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E-mail: access@cusu.cam.ac.uk
Telephone: 01223 333313
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Access Officer,
Cambridge University Students' Union
Old Examination Hall
Free School Lane
Cambridge CB2 3RF

 

Mathematics

www.maths.cam.ac.uk

Cambridge has one of the world’s leading Maths centres, and its undergraduate Maths course is arguably one of the best, and definitely one of the toughest, courses out there. The first year is broad and ensures strong mathematical foundations, which are then built upon as you specialise later in the course, choosing whatever interests you in the enormous range of options. Almost everyone will have done Further Maths to at least AS level and many will have done Physics too, and the fact that most of the A-level Further Maths syllabus is covered in the first four weeks gives a fair indication of the pace of the course!

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Clare Fanthorpe,
Clare College
Maths, 2nd year

There are eight compulsory courses in the first year, which are a mixture of Pure courses (rigorous proofs, groups, properties of numbers and sets etc) and Applied courses (vectors, matrices, methods for solving problems in dynamical situations etc). You have more opportunity to concentrate on your interests and strengths in your second year, when there are sixteen courses to choose from, but the chance to specialise in exactly what you want really comes in the third year, when there are nearly forty. They range from the most Pure and abstract, working in worlds with completely different notions of distance and dimensions, to the most Applied, learning methods to model things like moving fluids and Statistics, and include options to focus on the wonderfully weird area of Theoretical Physics. There are also optional, but strongly advised, computing projects, which are the most technological the course gets; for the rest of the course, it is very unlikely that you’ll ever need a calculator.

“ As well as being at the forefront of academic research, the maths faculty is involved in both the local and wider communities ”

For each course you take there will be lectures organised by the department and attended by everyone in the year. The lecturer will give out sheets of questions, misleadingly called example sheets, every six lectures, which you are expected to work through. You then attend a supervision, organised by your College, to go over what you have (and even more what you haven’t) done of the example sheet. You will be supervised with one other student and your supervisor is likely to either be a Doctor or Professor, or a PhD student who is studying something in the same area as you and remembers more clearly what it’s like to be in your position.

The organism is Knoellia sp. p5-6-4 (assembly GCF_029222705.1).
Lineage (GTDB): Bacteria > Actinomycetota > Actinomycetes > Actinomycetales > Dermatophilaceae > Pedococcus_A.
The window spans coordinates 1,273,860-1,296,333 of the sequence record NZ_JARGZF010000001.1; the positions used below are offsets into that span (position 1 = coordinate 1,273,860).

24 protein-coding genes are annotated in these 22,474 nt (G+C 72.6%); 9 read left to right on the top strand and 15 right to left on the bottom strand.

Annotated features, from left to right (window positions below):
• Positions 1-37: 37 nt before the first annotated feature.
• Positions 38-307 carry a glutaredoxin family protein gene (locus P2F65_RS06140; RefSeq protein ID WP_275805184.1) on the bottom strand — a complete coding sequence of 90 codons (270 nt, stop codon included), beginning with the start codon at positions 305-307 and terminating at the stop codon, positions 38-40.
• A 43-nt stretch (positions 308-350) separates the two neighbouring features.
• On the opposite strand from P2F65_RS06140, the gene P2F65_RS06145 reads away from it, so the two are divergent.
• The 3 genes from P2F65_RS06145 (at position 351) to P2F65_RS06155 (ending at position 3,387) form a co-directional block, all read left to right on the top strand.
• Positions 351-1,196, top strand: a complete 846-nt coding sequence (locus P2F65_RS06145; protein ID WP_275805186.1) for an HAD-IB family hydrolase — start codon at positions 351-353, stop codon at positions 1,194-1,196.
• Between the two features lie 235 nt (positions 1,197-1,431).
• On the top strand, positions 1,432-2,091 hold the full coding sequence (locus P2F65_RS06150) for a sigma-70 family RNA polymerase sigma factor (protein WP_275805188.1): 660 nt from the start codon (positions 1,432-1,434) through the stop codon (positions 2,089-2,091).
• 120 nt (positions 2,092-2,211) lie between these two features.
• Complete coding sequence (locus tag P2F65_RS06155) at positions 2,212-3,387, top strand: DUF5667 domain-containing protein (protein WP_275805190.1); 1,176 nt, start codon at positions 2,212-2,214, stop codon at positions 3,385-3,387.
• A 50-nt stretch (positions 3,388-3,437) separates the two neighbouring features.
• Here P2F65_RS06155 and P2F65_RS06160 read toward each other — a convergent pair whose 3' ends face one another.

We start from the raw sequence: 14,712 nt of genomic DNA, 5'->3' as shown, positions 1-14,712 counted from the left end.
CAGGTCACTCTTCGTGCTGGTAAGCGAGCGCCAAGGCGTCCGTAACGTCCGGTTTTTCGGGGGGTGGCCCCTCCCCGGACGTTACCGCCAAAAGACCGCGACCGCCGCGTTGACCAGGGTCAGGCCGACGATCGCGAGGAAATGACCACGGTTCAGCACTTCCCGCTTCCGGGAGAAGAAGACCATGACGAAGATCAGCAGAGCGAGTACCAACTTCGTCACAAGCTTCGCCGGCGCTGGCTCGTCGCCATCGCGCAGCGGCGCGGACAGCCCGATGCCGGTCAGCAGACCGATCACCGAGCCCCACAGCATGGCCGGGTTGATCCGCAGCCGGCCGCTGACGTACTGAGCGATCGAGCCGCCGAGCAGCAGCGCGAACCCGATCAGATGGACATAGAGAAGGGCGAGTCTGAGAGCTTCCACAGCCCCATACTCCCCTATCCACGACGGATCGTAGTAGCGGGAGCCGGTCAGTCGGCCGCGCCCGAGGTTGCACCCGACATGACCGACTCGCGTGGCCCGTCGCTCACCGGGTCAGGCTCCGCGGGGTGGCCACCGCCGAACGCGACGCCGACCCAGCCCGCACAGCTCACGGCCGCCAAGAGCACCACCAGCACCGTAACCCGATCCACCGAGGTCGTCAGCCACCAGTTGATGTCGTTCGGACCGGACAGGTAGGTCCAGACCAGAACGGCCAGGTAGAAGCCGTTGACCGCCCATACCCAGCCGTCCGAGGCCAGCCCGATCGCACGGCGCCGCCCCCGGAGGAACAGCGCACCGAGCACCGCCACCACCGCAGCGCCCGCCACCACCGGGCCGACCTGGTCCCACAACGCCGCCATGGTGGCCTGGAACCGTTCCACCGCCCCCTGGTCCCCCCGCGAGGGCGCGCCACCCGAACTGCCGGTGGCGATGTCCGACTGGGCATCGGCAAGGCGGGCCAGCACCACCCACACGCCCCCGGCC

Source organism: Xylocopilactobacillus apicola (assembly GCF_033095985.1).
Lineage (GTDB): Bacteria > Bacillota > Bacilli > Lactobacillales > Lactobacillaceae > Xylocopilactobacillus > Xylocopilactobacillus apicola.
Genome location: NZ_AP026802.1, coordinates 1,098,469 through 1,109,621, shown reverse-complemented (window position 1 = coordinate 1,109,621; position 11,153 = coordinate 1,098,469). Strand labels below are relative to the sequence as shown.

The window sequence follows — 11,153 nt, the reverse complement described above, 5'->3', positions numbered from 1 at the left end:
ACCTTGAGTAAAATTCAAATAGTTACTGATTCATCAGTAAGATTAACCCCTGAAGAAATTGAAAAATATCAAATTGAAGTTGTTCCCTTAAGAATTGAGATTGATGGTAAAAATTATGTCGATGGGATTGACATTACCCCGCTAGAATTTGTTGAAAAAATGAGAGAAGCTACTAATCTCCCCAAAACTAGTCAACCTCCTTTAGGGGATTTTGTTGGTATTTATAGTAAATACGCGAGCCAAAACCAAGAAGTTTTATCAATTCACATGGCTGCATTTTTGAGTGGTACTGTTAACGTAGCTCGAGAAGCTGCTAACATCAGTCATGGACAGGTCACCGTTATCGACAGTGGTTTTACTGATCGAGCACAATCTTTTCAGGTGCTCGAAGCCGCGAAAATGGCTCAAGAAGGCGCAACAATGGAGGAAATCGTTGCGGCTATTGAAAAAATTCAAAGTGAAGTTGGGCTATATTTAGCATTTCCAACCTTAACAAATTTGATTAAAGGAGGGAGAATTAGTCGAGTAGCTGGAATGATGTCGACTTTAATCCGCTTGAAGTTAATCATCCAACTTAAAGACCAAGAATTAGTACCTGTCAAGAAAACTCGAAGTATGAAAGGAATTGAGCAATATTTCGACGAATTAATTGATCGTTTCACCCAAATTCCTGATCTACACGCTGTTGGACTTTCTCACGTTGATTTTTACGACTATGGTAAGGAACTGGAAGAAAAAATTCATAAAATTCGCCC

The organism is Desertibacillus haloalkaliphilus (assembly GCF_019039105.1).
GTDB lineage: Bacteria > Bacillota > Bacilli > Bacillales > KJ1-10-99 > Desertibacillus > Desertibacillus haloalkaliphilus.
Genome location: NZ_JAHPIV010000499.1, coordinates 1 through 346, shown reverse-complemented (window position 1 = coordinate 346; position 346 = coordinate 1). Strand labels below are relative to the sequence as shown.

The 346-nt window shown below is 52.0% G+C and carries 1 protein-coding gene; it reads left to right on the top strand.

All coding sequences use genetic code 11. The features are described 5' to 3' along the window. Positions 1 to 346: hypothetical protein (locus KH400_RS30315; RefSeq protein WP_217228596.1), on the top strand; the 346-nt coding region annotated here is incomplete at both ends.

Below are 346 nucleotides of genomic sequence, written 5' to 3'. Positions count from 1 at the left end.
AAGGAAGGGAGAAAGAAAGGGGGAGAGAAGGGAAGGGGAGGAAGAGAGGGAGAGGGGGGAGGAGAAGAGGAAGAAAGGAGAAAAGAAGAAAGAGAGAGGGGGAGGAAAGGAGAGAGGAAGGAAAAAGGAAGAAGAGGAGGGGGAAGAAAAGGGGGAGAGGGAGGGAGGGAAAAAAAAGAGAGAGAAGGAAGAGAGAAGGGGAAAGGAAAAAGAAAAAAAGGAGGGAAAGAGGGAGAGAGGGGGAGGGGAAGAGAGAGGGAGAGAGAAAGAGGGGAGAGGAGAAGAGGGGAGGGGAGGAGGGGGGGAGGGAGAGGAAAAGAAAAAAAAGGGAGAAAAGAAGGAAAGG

You will (probably) spend much of your time going over the lectures and working on the example sheets. Most people find that everything they need to know is in their lecture notes, but College libraries tend to have all of the recommended books and also offer a change of scene if you don’t feel like working in your room. There are plenty of places to work in Cambridge, including coffee shops, the University Library, and the Maths faculty library and cafeteria, which are on the space-age grass-roofed faculty site.

Best thing? The faculty building is a glorified version of tellytubby land.

There is an option in your first year to do Maths with Physics, which must be applied to directly, and involves studying three quarters of the Maths course and one quarter of the Physics course. At the end of the year you choose which course to carry on, and although there may be a bit of extra catch-up work, the transition into your chosen course is surprisingly smooth.
As well as being at the forefront of academic research, the maths faculty is involved in both the local and wider communities, with opportunities for those interested in promoting maths amongst school pupils and helping them with their work. Projects are run both in Cambridge and across the country. There is also a university maths society, who organise regular talks by outside speakers, publish a journal and run a second hand bookshop.

Worst thing? Saturday morning lectures